South Africa: Water and Sanitation Provides Update to Parliament on Delivery of Services to Curb the Spread of COVID-19

A community leader says there is one communal tap for 1,000 families in Siyahlala informal settlement.

The Ministry of Human Settlements, Water and Sanitation led by Minister Lindiwe Sisulu and her Deputies, DM David Mahlobo and DM Pamela Tshwete, engaged with the joint Portfolio Committee and Select Committee on Human Settlements, Water and Sanitation yesterday, 21 April, to appraise the Committees on the critical work delivered across the country to curb the spread of the Coronavirus (COVID-19).

Minister Sisulu laid the ground for the presentation by detailing all the work that led to the President’s declaration of the State of National Disaster, which then precipitated the actions that followed and are still continuing by the two departments, namely Human Settlements and Water and Sanitation.

The declaration of the State of National Disaster implied the suspension of the normal workings of Cabinet replaced by the setting up of the Presidential Coordinating Council and the NATJOINTS.

“The State of National Disaster has direct implications for the departments I lead. Both Human Settlements and Water and Sanitation had to change their ways of working. We have to work differently yet provide essential services continually.

“We set up a Water and Sanitation Command Centre at Rand Water co-chaired by the Acting DG at DWS and the CE of Rand Water. This Centre allows us to link up daily with the DWS Provincial Heads, Water Boards across the country, as well as Municipalities.

“We were fortunate to link up with the association of water tanks and tankers manufacturers that allowed us to purchase these directly from them, allowing for bulk buying and therefore realizing huge savings whilst acquiring these for the state.

The Acting Director-General of the DWS, Mbulelo Tshangana and the CEO of Rand Water, Sipho Mosai, presented the activities that are on-going as per Minister Sisulu’s directive to respond urgently to the rise in COVID-19 infections.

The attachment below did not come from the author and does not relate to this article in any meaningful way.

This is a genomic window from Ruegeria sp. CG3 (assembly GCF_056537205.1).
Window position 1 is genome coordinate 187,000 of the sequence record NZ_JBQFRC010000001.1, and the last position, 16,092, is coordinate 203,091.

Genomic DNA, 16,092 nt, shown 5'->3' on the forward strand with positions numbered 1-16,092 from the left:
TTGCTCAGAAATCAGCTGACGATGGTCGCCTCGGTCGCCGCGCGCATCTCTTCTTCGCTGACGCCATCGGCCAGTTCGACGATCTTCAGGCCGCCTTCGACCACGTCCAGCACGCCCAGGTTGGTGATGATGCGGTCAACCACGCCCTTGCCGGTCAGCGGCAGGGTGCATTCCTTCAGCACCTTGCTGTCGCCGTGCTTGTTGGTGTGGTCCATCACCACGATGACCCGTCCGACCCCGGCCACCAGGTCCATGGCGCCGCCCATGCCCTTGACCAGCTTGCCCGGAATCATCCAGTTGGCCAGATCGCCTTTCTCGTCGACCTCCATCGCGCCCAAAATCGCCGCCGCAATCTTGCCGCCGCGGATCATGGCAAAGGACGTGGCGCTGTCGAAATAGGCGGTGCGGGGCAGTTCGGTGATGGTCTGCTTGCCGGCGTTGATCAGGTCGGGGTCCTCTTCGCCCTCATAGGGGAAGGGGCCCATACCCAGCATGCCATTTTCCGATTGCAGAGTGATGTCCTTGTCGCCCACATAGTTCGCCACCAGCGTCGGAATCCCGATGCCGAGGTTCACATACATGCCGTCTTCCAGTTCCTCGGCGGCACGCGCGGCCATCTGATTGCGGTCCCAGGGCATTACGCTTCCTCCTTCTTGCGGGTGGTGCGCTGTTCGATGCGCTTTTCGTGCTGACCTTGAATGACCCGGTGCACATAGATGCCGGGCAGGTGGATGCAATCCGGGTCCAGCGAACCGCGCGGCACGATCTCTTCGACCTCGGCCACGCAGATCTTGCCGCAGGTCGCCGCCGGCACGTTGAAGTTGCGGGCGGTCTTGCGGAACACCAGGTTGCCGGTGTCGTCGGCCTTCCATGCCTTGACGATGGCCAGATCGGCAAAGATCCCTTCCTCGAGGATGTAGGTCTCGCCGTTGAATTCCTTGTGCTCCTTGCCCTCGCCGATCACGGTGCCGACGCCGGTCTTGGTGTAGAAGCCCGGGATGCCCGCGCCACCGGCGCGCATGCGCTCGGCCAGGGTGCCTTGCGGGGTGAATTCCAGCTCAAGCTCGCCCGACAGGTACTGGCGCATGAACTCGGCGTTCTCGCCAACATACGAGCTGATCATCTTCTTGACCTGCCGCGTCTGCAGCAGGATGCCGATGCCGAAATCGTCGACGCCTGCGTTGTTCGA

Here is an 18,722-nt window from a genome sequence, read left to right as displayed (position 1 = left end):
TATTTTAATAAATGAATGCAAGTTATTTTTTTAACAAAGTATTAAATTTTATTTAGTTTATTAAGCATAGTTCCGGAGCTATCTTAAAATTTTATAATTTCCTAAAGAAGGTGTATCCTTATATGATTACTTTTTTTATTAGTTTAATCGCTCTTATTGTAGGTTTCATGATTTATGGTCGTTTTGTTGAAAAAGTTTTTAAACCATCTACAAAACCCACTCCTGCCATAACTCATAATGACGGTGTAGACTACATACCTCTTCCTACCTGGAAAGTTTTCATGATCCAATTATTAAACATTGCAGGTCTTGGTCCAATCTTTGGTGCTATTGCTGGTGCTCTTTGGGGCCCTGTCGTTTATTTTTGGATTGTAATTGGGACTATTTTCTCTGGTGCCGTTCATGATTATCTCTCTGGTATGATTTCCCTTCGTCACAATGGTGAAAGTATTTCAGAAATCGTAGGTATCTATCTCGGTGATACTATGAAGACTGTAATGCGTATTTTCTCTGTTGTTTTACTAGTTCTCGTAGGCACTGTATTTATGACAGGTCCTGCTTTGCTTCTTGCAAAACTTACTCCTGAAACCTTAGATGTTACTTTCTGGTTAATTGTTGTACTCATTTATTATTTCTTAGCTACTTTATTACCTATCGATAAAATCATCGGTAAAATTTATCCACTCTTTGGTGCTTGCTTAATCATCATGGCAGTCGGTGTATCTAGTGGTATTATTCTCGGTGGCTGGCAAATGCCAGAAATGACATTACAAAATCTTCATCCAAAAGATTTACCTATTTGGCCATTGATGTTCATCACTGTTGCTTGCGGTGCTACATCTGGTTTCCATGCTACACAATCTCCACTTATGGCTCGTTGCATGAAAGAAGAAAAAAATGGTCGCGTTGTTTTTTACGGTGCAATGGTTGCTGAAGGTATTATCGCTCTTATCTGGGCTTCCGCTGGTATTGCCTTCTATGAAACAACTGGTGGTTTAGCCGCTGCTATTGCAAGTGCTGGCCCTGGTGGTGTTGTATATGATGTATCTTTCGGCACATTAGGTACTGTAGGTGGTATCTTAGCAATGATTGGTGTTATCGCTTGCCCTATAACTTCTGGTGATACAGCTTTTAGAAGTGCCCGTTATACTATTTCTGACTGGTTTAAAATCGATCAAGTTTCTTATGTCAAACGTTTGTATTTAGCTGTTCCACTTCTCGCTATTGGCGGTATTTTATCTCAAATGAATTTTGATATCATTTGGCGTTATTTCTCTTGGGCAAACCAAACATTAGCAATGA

Messrs. Tshangana and Mosai indicated the setting up and workings of the National Water and Sanitation Command Centre. They also indicated that an amount of R306 million was set aside for the exercise in response to the pandemic. This amount was realised as a result of the need for urgent procurements and the reprioritisation of the DWS Regional Bulk Infrastructure Grant – Schedule B grant.

Whilst everything is being done to ensure the response to the pandemic is driven from this amount, it is also obvious that it would not be enough. This has led to current discussions between the DWS and National Treasury to find a further R831 million that would then augment the current funding but more critically will ensure the response continues and is sustainable.

As at Monday 20th April, 7698 water tanks had been installed across the country, whilst 1239 water tankers (trucks) had been delivered as well. These figures are moving targets which change on a daily basis as more delivery occurs.

The point was made that the use of water tanks and tankers is not seen as the ultimate solution to the issues of water availability and services. As such going forward a number of solutions have to be considered.

These include:Ensure that all tanks are transferred as assets to the responsible Water Services Authority.

  • Jointly develop a sustainable operations strategy for each system; with the objective of reducing tanker-hauling dependence, e.g. Ground-water exploration, Water main Connections, etc. by the DWS, SALGA & CoGTA.
  • Convert water tanks into a rudimentary water supply scheme to enhance accessibility.
  • Render support to the Department of Basic Education with water supply projects in vulnerable communities.

With regard to Sanitation, the DWS is in the process of procuring containerised or clustered ablution facilities which will serve as interim sanitation services (especially for high risk densely populated informal settlements.

The DWS seeks to connect to existing municipal water services where possible or to design/construct temporary collection where so required.

There needs to be a Review of Standards for Basic Water Supply and adopt an interim rudimentary standard to allow for acceleration towards addressing the backlog.

Other recommendations include:

Review the Grant Funding model to allow for more efficient and effective water and sanitation infrastructure implementation.
Improve coordination and functionality of command structures across the three spheres of government, to ensure monitoring, reporting and targeted implementation.
It will be important to broaden the water mix to incorporate under-utilised water resources, e.g. groundwater, return-flows, Water Conservation and Water Demand, as well as water tanks for households.

More From: Govt of SA

Don't Miss

AllAfrica publishes around 800 reports a day from more than 130 news organizations and over 500 other institutions and individuals, representing a diversity of positions on every topic. We publish news and views ranging from vigorous opponents of governments to government publications and spokespersons. Publishers named above each report are responsible for their own content, which AllAfrica does not have the legal right to edit or correct.

Articles and commentaries that identify allAfrica.com as the publisher are produced or commissioned by AllAfrica. To address comments or complaints, please Contact us.